Mark Sanchez had injected a little life into an offense-gone-stagnant and the Eagles were on the move. Trailing by just a point,  completions to Zach Ertz and DeMarco Murray set the Eagles up inside the Dolphins 10-yard line with under five minutes to play. They were poised to take the lead until this sequence unfolded on second-and-goal.

Sanchez pick 1

“We had a couple other guys [open]. We were hoping he would take a peek if you don’t have it because they’re in coverage,” said Kelly. “It looked to me like Brent [Celek] was open underneath, just dump it down, play the next snap and get positive yardage. We were already in field goal range; that would have put us up. But you obviously want to try to score a touchdown because there’s obviously time left in the game.”

Celek was open underneath as Kelly thought.

Sanchez pick 2

Instead Sanchez opted for Austin, who was not in sync with his quarterback.

“I think it was just miscommunication between me and Miles,” said Sanchez. “I thought he was going to do one thing and he was thinking another. So I put the ball [there] expecting, trying to anticipate where he was going and it didn’t pan out very well.”

“It was play action and I was coming over to the left side,” added Austin. “You are supposed to expect the ball to always come your way. Their guy made a play.”

If we are to infer from Austin’s comments that he wasn’t looking for the ball there, then that rings as both odd and unacceptable.


Who says Eagles fans can’t look on the bright side?

Details on Bradford’s separated shoulder from Les.

Some historical context from Roob on the offensive cliff Kelly’s crew fell off after a hot start.

Sorry about that, guys.

My former colleague and NFL expert Johnny Mac, with an accurate temperature read pre-game.


“That’s kind of how the game went. It was in the air for four seconds; it has to be a pick. There were a couple plays there that rolled their way, but that’s how the game goes sometimes.”

Connor Barwin on his deflected pass that turned into a Jarvis Landry TD.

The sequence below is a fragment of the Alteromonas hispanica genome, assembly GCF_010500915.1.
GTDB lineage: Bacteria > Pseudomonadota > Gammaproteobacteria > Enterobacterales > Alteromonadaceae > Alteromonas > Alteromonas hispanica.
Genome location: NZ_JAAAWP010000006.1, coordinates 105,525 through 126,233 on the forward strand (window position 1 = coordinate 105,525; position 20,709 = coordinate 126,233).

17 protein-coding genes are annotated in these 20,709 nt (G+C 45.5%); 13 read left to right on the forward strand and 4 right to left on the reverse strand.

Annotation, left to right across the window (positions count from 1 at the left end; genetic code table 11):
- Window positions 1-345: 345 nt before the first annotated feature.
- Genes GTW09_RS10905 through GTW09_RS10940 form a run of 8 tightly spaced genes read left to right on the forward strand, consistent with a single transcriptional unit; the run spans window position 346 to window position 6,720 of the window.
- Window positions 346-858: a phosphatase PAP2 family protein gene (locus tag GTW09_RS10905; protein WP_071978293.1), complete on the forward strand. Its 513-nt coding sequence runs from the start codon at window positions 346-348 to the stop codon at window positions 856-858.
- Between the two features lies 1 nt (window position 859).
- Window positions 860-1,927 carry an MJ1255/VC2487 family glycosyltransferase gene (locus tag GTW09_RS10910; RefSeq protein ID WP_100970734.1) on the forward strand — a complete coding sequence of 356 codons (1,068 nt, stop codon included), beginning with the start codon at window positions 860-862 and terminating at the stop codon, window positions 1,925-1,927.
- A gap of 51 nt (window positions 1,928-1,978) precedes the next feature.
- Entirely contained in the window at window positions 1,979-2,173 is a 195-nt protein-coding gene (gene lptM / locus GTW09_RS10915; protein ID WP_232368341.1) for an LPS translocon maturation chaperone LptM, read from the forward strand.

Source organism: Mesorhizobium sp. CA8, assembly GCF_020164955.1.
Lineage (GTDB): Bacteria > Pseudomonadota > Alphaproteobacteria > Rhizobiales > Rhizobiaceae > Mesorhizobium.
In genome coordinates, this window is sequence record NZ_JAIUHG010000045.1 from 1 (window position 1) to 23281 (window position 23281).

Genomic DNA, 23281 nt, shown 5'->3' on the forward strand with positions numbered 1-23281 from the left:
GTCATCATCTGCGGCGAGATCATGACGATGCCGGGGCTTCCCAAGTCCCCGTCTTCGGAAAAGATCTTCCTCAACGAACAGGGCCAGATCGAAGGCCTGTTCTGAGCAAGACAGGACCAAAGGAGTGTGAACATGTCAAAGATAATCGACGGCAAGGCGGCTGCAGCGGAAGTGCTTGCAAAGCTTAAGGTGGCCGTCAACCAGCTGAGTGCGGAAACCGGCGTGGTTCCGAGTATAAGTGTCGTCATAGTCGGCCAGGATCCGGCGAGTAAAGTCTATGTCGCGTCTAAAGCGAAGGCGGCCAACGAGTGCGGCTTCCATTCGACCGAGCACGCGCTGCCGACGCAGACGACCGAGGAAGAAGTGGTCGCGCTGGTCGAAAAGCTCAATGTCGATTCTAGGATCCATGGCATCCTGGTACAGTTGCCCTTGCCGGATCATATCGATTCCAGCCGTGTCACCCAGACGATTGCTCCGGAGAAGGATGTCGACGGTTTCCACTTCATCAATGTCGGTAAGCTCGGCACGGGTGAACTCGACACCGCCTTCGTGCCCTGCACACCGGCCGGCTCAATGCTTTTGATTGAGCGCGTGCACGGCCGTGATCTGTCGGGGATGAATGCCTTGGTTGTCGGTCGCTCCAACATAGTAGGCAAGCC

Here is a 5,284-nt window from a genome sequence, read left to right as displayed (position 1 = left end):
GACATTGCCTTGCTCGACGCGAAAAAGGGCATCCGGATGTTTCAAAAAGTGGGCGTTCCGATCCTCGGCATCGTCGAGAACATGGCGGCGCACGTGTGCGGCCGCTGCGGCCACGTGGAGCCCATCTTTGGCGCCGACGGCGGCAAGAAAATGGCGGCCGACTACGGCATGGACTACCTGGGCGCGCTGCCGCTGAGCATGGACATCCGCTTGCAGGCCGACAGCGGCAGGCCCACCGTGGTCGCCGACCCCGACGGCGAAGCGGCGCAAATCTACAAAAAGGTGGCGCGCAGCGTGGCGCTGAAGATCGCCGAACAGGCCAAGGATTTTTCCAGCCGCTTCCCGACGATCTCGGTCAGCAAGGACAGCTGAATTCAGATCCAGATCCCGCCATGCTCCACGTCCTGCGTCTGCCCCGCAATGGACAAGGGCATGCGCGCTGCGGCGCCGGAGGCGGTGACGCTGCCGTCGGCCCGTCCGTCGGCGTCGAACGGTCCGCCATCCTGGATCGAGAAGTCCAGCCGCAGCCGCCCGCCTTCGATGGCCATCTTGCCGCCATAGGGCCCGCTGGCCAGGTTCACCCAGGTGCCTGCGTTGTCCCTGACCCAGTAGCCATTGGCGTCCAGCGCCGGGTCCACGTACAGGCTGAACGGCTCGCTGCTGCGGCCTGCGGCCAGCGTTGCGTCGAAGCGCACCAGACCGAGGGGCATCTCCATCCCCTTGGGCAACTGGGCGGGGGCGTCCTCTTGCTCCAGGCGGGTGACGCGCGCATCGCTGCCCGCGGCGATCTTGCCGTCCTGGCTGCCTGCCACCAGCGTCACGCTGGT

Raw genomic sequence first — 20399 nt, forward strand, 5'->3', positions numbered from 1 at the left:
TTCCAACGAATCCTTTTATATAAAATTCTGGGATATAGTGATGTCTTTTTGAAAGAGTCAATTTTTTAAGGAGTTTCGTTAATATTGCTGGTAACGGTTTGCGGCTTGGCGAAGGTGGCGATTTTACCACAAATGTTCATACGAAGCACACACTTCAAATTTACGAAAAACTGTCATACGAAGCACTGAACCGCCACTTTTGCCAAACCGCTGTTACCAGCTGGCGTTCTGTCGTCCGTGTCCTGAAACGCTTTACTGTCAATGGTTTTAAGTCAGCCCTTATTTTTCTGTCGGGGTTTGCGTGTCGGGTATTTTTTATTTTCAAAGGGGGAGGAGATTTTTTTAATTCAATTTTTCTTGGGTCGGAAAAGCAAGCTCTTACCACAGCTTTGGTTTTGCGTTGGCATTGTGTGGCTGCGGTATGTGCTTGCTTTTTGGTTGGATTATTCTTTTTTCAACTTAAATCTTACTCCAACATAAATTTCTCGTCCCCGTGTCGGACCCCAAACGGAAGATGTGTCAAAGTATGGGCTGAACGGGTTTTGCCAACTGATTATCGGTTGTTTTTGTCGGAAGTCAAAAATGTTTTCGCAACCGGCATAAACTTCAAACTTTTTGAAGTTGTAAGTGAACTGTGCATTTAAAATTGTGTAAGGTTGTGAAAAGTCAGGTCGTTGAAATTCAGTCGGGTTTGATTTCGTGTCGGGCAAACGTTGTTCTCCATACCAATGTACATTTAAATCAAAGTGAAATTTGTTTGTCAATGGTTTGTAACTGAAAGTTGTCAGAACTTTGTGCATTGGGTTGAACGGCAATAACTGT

“You can’t just come in and expect anything. This is the NFL.”

DeMarco Murray, when asked if he envisioned having stronger rushing numbers against a Dolphins defense that has been generous against the run. The ground game finished with 83 yards on 36 carries (2.3 avg.)

“The wind was blowing left to right, and I have to start it further down the middle. I just started it too far right and it missed. It’s something that I have to get better at.”

Caleb Sturgis on missed 32-yard field goal.

“I’ll have to see the tape to see specifically what, but it looked like it was a low snap.”

— Kelly, when asked about Jon Dorenbos‘ snap on the missed field goal. He suggested the snap helped lead to the blocked punt as well.

“I wasn’t set. That was my fault.”

Riley Cooper on the penalty that negated Ertz’s touchdown.

“I know what I ate and it wasn’t a Philly cheesesteak that caused this.”

— Miami corner and Philly native Brent Grimes, who missed the game with food poisoning.


snaps offense Miami

Cooper was not targeted despite playing 52 snaps…Austin was targeted four times and failed to come away with a catch…After a big night against Dallas, Jordan Matthews had three catches for 21 yards on five targets.

snap counts Miami D

DeMeco Ryans received the bulk of the snaps at inside linebacker despite coming off a hamstring strain. Jordan Hicks was logging the most snaps per game before going down for the year…Kiko Alonso had four tackles in his 30 snaps of action…Marcus Smith held contain on an end around after being beat on a similar play against Carolina. He did not appear on the stat sheet and has one tackle on the season.